The audacity to love comes with the duty to protect
I applaud President Biden and Vice President Harris on making an important first step to addressing the crisis of growing antisemitism our nation is facing. As someone who has spent weekends patrolling to keep my friends and neighbors safe while they worshiped, I appreciate President Biden for saying what has been evident for years in America: this is a severe problem, and it’s getting worse.
One of the primary calls of action in the Biden-Harris plan is to build cross-community solidarity and collective action to counter hate. The New Haven I know exemplifies the kind of community that this plan strives to create. But, as proud as this makes me as a resident, the fact that we are on the right path comes with its own continued risks.
In 2018 when Mayor Harp made it clear that New Haven is a city where we love our neighbors, the former President put a target on us. As a nation, it took us too long to realize how deadly and serious that man’s threatening rhetoric posed to our democracy and freedom of safety—a danger that has yet to diminish.
They hate us because of our audacity to love each other.
They hate us because the largeness of our hearts shows how tiny they are.
They hate us because in our commitments to each other across our diverse communities, we not only challenge their twisted worldviews, we definitively prove them wrong.
We will never cower before any threats or acts of terrorism. We will never bend to hate.
Our values are not a campaign issue. I know with firm certainty that every candidate for mayor shares in common the bedrock principles that Mayor Harp so bravely declared in the face of a hostile POTUS.
However, this is a nation where violent extremists emboldened by wild conspiracy theories will drive hundreds of miles to launch attacks on a minority community. As Beaver Hills’ Alder, in the wake of the racially motivated shooting in a primarily black grocery store in Buffalo, I held a Prevent Violence Extremism Round Table with residents, local business owners, community leaders, faith leaders, public safety officials, and other community stakeholders.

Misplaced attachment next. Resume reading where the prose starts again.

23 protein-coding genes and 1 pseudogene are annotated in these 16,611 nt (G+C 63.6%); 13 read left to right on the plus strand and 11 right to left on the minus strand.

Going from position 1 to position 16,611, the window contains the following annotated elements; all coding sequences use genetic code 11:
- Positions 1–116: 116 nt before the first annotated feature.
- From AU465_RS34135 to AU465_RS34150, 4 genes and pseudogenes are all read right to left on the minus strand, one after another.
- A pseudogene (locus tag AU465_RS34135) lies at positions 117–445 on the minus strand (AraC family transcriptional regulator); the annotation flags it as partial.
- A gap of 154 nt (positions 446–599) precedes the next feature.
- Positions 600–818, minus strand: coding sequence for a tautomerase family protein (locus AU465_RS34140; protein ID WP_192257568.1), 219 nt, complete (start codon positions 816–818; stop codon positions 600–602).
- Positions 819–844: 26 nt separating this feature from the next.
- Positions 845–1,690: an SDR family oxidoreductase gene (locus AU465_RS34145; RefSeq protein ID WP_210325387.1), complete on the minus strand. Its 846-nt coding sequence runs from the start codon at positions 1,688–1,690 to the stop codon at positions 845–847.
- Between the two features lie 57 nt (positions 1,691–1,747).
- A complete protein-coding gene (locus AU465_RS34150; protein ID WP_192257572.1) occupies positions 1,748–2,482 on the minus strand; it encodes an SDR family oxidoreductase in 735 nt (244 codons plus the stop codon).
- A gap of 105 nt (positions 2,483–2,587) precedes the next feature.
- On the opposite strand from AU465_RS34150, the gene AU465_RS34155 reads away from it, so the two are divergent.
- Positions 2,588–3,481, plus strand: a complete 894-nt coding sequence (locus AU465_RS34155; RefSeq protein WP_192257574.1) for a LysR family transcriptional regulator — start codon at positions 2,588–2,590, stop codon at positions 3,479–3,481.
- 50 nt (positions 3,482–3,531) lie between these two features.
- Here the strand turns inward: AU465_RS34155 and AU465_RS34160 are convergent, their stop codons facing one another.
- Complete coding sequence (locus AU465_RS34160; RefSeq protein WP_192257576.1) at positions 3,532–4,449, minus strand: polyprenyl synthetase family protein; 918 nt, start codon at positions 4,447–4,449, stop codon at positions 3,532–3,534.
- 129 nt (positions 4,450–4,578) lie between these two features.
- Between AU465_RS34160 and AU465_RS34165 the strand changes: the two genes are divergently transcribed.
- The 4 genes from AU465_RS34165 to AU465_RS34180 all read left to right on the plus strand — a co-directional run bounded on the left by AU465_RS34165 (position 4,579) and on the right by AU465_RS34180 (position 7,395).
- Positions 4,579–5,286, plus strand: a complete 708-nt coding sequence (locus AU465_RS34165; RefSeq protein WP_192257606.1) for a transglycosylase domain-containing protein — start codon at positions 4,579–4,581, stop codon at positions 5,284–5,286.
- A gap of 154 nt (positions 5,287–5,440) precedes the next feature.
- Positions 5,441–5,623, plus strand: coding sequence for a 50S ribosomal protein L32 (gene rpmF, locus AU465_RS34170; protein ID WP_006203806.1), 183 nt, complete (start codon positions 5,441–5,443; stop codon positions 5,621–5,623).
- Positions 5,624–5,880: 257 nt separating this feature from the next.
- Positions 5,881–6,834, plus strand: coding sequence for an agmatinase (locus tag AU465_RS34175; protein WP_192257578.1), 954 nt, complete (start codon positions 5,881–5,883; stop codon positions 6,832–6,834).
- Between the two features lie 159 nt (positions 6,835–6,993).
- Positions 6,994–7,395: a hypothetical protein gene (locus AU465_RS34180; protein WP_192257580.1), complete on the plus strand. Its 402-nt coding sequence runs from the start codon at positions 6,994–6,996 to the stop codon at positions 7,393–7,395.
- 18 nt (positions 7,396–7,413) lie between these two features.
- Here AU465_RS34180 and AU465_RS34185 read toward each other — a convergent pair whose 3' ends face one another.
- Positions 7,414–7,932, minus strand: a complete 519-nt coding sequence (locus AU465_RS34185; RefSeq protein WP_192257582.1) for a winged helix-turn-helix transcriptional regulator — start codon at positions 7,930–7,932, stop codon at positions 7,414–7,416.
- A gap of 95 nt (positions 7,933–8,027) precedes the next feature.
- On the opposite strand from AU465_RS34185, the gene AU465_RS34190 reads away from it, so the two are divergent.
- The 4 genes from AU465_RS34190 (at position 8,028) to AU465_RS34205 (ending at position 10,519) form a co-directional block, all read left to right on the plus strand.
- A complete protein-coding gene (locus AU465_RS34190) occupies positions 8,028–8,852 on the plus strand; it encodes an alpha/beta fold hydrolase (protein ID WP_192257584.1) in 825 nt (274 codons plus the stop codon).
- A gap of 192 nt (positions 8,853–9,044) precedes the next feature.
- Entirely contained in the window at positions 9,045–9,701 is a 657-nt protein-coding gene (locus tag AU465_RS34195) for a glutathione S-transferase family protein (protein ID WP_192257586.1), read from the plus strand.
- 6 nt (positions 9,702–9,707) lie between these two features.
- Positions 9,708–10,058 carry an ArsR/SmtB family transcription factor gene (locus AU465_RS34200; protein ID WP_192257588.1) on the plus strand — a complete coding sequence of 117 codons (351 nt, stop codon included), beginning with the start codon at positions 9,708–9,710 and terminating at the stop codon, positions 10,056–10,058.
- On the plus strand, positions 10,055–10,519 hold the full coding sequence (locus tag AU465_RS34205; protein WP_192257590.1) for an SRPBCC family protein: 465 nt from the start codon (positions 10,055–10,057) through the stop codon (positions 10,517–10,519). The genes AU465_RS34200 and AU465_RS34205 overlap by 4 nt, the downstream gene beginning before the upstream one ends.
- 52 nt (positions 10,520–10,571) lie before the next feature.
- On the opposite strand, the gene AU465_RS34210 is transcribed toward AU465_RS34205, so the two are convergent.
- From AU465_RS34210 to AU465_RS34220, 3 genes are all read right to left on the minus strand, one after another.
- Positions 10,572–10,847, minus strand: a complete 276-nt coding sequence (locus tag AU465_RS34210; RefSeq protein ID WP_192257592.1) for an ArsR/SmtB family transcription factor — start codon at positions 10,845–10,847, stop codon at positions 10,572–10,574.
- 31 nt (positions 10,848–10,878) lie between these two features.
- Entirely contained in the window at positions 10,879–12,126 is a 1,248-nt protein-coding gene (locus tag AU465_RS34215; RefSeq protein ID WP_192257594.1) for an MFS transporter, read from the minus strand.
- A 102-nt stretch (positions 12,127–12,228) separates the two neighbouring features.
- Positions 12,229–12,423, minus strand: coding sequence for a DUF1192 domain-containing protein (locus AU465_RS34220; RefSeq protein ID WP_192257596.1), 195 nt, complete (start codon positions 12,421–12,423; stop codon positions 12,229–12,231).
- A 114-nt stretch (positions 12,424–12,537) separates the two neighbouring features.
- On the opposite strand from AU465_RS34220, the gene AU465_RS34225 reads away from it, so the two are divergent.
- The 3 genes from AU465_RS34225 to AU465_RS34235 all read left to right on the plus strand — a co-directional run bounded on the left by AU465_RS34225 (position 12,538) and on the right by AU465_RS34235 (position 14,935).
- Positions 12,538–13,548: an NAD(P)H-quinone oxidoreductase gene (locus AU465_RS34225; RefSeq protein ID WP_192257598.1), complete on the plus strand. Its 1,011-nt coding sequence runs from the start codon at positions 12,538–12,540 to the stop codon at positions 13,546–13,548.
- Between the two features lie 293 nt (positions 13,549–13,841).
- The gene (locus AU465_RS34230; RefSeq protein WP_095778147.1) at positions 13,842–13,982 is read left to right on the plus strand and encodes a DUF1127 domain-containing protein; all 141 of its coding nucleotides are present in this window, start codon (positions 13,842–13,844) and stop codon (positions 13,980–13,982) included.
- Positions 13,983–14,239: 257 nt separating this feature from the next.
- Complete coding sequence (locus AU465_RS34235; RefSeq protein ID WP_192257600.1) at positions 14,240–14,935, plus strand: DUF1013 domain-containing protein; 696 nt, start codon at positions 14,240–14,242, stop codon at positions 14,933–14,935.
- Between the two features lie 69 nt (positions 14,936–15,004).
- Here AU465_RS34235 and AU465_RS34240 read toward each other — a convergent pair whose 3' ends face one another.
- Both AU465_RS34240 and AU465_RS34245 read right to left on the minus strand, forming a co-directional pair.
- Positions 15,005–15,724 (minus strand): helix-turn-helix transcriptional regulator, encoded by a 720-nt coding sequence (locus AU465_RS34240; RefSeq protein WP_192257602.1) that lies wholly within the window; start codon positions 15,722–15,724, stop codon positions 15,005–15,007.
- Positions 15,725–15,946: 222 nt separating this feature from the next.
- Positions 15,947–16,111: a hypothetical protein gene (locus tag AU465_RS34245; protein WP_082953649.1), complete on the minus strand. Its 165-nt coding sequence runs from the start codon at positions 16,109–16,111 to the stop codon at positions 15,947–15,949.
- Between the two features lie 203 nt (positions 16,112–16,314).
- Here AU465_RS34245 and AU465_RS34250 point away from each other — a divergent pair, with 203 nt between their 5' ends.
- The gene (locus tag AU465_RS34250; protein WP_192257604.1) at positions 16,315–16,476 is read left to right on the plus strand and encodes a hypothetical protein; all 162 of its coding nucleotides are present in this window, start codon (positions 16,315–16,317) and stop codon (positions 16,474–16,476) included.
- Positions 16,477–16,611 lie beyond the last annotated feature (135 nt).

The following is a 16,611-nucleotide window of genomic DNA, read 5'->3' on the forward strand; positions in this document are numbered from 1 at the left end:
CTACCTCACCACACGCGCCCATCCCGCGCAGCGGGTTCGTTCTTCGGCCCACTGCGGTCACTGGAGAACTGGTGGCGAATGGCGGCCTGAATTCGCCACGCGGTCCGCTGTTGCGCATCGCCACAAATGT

Unfortunately, this past Memorial Day weekend, a right-winged hate group planted lawn signs in Beaver Hills at the roundabout that connects a predominantly Jewish community with a predominantly African-American community. Our city needs a plan that addresses the threat posed by violent extremists before we become the next headline.
Our values, unfortunately, are not enough to protect us. Our intentions as a collective community only matter if they are matched with decisive action. We must rise to the challenge and have courage. As I would tell my teenage daughter when she was bullied in school because she wore a traditional headscarf, “Learn to stand strong in the face of adversity!”
We don’t elect our local leaders to tell us about national trends. We need leaders that take bold, proactive measures to keep people safe. Violence in any form is a public disease, and its impact on us is grave. New Haven needs a seasoned leader today that can effectively solve tomorrow’s issues.
As President Biden rightly noted in this commendable plan:
While antisemitic incidents most directly and intensely affect the Jewish community, antisemitism threatens all of us. Antisemitic conspiracy theories fuel other forms of hatred, discrimination, and bias—including discrimination against other religious minorities, racism, sexism, and anti-LGBTQI+ hate.
It is time to usher in a new era of safety prevention, which is community engagement policing. We need a defined police and community covenant partnership where everyone will clearly understand the role they play in creating safe, vibrant, and wholesome neighborhoods. We need gun-free, violence-free, and hate-free zones, especially near our temples, synagogues, mosques, masjids, churches, schools, and parks.
Safety is a human right, and vigilance is a duty. Let’s build that safer New Haven together with a leader who knows first-hand how to keep people safe on Day One.
– Democrat Shafiq Abdussabur is a retired NHPD Sergeant of 21 years running for Mayor of New Haven